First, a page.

Belfast Telegraph

Government refuse to give back 'life-saving' cannabis oil for Northern Ireland boy Billy Caldwell

Home Office Minister Nick Hurd has refused to give potentially "life-saving" cannabis oil back to the mother of Northern Ireland boy Billy Caldwell.

The medication was confiscated from Charlotte Caldwell at Heathrow Airport earlier today.

Billy Caldwell, has epilepsy and requires medicinal cannabis oil to help prevent seizures, and his mother Charlotte Caldwell credits the treatment with saving his life. 

Following a meeting today with Home Office Minister Nick Hurd, Ms Caldwell said that discussions where ongoing to find a solution.

"We appreciate the opportunity to meet with the Minister. We had an open and honest conversation," she said.

"I asked him to return the meds which were confiscated at Heathrow this morning, and he said no.

"I then asked him to come up with a solution to address the situation and have been advised that I will get a response this afternoon during a meeting scheduled for 4:30pm."

Home Office officials have previously warned her GP to stop prescribing the drug to the youngster.

On Monday, Charlotte and Billy completed the trip back from Canada where he was assessed by doctors and provided with a prescription of medicinal cannabis.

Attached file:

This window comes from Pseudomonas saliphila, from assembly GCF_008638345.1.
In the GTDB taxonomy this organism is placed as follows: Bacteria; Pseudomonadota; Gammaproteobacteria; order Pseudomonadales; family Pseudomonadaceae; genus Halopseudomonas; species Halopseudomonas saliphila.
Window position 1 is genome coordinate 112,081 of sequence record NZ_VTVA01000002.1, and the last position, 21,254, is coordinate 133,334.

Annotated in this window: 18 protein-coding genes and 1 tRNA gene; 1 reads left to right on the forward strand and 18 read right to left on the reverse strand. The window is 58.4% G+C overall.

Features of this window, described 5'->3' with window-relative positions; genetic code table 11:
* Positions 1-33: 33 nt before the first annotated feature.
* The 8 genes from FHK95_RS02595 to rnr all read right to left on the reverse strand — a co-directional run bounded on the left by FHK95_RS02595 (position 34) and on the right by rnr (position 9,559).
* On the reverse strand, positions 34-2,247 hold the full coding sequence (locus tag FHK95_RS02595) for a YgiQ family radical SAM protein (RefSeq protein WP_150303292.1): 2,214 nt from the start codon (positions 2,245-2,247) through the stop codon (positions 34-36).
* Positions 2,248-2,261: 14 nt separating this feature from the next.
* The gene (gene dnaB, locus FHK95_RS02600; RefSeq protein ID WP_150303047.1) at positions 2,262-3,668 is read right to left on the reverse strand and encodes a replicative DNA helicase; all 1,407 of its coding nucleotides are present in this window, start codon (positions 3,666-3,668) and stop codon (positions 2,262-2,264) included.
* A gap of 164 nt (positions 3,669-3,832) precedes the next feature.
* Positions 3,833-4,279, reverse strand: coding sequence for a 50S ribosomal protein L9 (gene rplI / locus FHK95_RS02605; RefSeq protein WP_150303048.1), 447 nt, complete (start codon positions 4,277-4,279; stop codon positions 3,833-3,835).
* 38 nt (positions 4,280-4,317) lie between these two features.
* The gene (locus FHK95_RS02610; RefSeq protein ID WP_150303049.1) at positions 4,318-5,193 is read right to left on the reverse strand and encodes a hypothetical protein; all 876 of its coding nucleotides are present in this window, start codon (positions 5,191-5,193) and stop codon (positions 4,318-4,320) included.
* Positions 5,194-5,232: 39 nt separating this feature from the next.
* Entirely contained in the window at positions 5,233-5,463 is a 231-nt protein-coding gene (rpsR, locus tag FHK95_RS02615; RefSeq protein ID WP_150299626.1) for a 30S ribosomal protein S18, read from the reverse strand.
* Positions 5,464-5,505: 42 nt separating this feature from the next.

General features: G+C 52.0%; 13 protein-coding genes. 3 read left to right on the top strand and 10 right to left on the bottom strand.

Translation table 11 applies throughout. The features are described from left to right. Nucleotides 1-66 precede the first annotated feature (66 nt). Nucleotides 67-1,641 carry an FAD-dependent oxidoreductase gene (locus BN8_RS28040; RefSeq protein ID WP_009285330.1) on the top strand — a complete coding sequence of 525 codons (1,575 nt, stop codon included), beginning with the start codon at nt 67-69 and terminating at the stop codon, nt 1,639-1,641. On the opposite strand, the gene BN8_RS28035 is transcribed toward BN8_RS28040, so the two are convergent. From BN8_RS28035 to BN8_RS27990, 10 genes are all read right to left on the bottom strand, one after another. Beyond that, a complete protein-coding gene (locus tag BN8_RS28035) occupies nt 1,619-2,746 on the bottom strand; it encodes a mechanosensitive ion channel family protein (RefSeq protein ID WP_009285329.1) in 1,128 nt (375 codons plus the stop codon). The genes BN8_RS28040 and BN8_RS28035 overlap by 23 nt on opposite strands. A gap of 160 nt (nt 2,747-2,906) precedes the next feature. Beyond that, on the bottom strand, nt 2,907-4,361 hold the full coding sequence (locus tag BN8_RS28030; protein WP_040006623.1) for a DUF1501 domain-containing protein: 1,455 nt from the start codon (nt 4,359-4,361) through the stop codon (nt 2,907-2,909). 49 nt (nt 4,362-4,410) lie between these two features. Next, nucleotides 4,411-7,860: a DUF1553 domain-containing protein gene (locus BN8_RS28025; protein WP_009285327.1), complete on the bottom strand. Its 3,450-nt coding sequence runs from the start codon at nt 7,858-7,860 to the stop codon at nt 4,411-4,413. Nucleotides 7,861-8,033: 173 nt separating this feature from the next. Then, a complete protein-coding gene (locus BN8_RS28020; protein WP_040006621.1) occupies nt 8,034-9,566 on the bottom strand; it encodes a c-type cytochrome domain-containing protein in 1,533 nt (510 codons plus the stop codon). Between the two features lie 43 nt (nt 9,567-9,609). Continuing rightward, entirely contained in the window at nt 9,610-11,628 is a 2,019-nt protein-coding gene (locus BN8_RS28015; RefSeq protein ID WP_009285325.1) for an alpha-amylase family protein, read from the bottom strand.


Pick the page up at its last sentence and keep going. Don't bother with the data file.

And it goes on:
Medication was confiscated when the mother and child arrived at Heathrow, as it is not certified for use in the UK.

"I'm just going to turn around and go get some more; and keep doing so until the UK authorities see sense. I take the view that I'd rather have my son illegally alive than legally dead. This is the scenario that the phrase 'no brainer' was invented for," said Charlotte Caldwell.

Dr Dan Poulter, Member of Parliament for Central Suffolk and North Ipswich, who has been supporting the Caldwells, said: "The current law is ridiculous; there is growing evidence that cannabis products used medically can be helpful in treating a number of conditions, but yet is still seen through the prism of illegality here in the UK.

"It is simply inhumane that Billy's medication, which is legal in many other countries across the world, has been confiscated. This is bound to have a devastating effect on Billy and his family and I will continue to do all that I can to help bring about this much needed change in our law."

In a statement to the Belfast Telegraph, a spokesperson for the Home Office said it was "sympathetic to the difficult and rare situation that Billy and his family are faced with".

"Whilst we recognise that people with debilitating illnesses are looking to alleviate their symptoms, Border Force has a duty to stop banned substances from entering the UK. Ms Caldwell has therefore had cannabis oil seized this morning at Heathrow Airport upon landing from Canada," the spokesperson said.

Policing Minister Mike Penning will meet with Charlotte Caldwell on Monday to discuss treatment for Billy.

The spokesperson for the Home Office also noted that while it recognised people with debilitating illnesses wish to alleviate their symptoms, it had a responsibility to ensure drugs met rigorous testing standards.

Cannabis is listed as a schedule 1 drug in the United Kingdom and is not recognised as having any medicinal benefit, although this does not preclude it from being used in research and development providing a Home Office licence has been granted.

Belfast Telegraph Digital

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